Josh's face de­flated, ‘Didn't you use the over­ex­po­sure com­pen­sa­tion?’

Still brim­ming with con­fi­dence we downed a bot­tle of wa­ter and went off to try Lakey Pipe un­til sun­down, not so con­fi­dent when the first big set caught us in­side.

The surf was per­fect again the next day as well but later de­vel­op­ments some­what soured the ex­pe­ri­ence. As Hock was still to ill to surf he lent his mo­tor­bike to the Ice­landics to go down the coast. They re­turned on foot. Oh well it was a crap old bike any­way. We re­ported it to the rozzers who im­me­di­ately in­formed the lo­cal mafia boys who'd hired them to us.

Ne­go­ti­a­tions started, soon we some­how be­came the guilty party for hav­ing it stolen. The po­lice and gang mem­bers seemed to be on the same side and were threat­en­ing to put Hock in a cell and take his pass­port un­til he re­placed the '06 plate scrap­per with a nearly new mo­tor­bike ... only £900!

The Ice­landics agreed to pay about £700 af­ter a day of ex­treme pres­sure and walked off. The ag­gro mob came round to our place for the rest. I was off tak­ing a few shots think­ing that the saga was con­cluded by the Ice­land boys. I re­turned to our pa­tio to see Hock in full Chuck Nor­ris stance shield­ing Josh from dan­ger, things were about to kick off.

I shuf­fled through the gang be­ing pressed for cash and we backed into the room and locked the door. Luck­ily he re­strained from lay­ing them out as I ex­plained that a lo­cal mas­sage does not have a happy end­ing. Bet­ter we take our chances in a cells where we might get a de­cent free mas­sage.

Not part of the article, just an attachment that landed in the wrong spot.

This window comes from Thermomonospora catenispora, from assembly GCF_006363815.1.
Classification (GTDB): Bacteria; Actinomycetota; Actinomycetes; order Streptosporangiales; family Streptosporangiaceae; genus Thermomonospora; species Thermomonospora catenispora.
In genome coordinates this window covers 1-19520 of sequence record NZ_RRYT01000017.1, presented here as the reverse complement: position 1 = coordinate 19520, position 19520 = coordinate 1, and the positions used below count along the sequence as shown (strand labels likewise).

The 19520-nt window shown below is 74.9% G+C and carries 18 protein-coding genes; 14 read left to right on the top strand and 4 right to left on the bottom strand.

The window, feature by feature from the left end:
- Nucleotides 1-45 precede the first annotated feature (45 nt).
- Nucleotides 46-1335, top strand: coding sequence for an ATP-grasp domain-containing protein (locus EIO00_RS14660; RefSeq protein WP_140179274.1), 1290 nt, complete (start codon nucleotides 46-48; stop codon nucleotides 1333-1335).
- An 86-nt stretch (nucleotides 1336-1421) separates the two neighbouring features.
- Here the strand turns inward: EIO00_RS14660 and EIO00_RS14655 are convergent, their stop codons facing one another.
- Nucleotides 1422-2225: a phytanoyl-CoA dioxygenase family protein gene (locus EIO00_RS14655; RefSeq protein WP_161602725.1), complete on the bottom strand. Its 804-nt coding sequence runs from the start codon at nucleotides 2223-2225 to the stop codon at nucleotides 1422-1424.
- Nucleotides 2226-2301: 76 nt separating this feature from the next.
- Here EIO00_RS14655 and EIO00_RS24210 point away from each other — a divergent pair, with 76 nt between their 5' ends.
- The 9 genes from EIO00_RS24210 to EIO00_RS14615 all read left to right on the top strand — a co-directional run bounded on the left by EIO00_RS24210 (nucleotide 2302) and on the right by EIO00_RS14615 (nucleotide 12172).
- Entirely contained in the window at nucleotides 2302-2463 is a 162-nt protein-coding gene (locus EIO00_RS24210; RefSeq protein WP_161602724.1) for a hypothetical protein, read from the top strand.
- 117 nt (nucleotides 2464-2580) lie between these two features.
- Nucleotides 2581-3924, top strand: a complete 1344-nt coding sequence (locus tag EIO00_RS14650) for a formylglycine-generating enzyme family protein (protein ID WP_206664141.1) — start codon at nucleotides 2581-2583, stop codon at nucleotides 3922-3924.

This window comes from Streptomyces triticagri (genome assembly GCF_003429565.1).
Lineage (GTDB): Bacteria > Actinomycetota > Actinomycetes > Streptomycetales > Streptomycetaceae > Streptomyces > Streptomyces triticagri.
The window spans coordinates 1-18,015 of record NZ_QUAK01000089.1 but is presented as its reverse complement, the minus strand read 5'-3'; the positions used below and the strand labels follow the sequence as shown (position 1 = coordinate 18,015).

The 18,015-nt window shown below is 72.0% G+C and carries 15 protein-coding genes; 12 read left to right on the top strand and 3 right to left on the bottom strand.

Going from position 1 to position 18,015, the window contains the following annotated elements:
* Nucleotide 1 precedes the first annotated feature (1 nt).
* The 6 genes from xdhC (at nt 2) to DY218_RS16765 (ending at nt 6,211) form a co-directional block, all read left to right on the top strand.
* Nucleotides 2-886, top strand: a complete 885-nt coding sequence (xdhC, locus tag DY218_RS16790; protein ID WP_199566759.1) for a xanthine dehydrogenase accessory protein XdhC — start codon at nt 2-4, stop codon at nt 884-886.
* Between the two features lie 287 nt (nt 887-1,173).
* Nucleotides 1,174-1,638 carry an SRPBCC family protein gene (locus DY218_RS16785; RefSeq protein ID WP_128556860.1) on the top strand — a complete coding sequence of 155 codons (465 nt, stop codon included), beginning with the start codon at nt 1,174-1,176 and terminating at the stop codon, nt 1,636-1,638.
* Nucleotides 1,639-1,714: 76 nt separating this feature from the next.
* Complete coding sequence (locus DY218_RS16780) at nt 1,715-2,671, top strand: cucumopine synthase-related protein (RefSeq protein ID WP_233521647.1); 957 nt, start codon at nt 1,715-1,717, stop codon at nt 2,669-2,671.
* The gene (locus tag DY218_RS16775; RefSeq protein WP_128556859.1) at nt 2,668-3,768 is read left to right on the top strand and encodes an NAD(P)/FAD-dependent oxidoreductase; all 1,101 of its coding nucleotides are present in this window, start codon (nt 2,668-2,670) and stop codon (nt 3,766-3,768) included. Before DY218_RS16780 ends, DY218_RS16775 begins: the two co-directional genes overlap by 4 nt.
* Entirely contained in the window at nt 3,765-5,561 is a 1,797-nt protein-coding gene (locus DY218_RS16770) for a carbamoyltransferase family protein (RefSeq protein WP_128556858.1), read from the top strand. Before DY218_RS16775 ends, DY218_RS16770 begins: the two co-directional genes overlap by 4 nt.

To get out of Dodge Hock had to pay the £200 through the po­lice and pre­ma­turely left a per­fect swell.

Back in Bali we learned that the bike had mirac­u­lously been re­turned, but not Hock's money. Would you be­lieve it, it's hap­pened be­fore in lovely Lakey were they'll still smile when tak­ing your last piece of bread.

* While the ma­jor­ity of the kids, surfers and res­i­dents of the Lakey area are great peo­ple as with all ar­eas of de­vel­op­ing tourism there are al­ways those in the mi­nor­ity that seek to re­ceive vis­i­tors of their money through du­bi­ous means be­cause they see them as easy tar­gets. Go and en­joy by all means, but talk to other trav­ellers be aware of the scams and pit­falls. Sup­port those that run le­git­i­mate busi­ness prac­tises. It would be a trav­esty if they were to suf­fer be­cause a of a few crim­i­nals.